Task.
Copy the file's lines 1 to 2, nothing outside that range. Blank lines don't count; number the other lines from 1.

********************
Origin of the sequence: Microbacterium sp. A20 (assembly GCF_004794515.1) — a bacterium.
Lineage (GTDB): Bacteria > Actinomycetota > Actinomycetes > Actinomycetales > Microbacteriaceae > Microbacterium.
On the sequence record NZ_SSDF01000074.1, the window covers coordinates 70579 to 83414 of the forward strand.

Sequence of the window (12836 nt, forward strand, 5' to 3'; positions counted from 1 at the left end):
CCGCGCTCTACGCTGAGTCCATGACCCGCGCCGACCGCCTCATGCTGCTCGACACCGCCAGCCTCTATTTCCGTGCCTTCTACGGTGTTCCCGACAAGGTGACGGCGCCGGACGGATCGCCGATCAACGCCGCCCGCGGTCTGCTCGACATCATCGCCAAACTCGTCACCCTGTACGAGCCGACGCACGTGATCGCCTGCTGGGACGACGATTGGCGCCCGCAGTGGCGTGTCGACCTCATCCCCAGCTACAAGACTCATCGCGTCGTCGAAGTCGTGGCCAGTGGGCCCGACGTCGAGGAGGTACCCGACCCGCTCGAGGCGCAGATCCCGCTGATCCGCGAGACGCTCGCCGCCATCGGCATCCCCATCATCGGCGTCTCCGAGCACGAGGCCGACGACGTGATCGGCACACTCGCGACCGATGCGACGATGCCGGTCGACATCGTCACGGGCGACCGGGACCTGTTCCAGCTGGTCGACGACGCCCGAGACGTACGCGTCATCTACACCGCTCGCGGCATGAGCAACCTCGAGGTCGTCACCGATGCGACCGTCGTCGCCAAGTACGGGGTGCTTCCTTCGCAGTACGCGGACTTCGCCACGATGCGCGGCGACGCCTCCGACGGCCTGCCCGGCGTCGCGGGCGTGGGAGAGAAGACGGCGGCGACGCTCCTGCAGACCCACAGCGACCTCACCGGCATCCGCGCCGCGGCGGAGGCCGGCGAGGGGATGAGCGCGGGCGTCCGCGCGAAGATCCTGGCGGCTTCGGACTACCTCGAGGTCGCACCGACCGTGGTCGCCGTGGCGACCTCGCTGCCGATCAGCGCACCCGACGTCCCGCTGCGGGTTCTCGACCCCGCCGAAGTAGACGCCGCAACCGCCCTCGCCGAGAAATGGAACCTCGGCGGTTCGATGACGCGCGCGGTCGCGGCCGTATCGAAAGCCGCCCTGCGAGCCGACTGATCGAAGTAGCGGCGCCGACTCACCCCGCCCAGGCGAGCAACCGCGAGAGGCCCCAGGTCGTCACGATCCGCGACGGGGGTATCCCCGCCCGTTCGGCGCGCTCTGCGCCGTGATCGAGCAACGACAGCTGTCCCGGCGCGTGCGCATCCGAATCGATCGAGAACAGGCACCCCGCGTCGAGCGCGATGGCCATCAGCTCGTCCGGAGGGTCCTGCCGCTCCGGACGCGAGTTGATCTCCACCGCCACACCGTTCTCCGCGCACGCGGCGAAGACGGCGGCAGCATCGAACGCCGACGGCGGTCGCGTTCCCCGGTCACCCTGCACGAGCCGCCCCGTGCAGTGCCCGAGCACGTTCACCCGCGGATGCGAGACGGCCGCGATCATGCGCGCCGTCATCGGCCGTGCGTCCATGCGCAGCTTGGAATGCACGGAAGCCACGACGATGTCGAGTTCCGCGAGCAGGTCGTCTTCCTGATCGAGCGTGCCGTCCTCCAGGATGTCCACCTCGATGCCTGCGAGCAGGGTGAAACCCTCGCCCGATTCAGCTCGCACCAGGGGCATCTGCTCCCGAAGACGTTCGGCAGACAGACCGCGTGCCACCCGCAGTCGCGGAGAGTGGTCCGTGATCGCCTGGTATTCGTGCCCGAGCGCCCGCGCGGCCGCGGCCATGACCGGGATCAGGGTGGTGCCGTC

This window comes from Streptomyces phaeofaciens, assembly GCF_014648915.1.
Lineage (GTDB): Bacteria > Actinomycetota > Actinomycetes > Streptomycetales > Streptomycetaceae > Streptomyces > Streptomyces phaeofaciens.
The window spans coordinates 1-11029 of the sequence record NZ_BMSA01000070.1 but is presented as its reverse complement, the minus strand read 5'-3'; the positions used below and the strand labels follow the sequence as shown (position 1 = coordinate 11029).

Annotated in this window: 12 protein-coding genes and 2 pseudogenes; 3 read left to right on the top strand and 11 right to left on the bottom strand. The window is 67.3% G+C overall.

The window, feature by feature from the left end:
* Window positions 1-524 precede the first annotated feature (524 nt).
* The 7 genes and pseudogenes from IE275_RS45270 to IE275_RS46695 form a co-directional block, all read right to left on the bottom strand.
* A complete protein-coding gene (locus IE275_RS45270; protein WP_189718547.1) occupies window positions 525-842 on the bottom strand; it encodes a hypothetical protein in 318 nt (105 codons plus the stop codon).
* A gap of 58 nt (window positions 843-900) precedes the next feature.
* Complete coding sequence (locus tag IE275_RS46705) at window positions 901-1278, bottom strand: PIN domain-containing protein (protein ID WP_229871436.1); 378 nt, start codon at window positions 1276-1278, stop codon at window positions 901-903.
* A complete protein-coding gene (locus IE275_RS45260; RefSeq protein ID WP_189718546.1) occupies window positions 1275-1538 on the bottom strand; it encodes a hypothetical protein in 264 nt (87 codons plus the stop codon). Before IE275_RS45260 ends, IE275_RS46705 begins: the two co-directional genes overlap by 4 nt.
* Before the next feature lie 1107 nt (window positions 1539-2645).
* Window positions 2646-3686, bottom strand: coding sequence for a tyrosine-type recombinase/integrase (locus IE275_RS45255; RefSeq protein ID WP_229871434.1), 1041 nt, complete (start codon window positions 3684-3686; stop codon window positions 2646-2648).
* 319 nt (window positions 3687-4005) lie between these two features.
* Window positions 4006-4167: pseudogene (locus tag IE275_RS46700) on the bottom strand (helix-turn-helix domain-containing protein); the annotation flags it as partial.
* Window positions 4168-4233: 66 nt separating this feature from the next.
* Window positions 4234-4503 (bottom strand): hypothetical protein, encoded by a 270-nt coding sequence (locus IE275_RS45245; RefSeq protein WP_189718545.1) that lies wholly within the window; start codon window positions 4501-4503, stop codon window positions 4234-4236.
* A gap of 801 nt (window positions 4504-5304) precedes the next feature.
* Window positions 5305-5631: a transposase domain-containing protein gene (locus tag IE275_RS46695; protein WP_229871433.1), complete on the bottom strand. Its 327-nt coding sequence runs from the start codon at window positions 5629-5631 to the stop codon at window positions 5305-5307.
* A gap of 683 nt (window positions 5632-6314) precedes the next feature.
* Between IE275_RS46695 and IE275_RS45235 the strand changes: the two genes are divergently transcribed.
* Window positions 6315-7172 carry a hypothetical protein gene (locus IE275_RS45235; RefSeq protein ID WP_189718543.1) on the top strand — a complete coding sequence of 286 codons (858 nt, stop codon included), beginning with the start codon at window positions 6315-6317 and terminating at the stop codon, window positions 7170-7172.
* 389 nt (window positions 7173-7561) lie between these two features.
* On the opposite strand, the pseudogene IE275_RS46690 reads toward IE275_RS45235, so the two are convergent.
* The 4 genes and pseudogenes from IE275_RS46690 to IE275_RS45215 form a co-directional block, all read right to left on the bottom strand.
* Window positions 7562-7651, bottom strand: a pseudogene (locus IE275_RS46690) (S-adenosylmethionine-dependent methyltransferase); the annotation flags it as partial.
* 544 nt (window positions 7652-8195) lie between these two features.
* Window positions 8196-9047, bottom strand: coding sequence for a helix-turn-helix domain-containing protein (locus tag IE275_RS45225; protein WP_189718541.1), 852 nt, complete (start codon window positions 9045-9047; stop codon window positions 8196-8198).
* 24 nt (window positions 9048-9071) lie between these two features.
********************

Origin of the sequence: Microbacterium sp. A20 (assembly GCF_004794515.1) — a bacterium.
Lineage (GTDB): Bacteria > Actinomycetota > Actinomycetes > Actinomycetales > Microbacteriaceae > Microbacterium.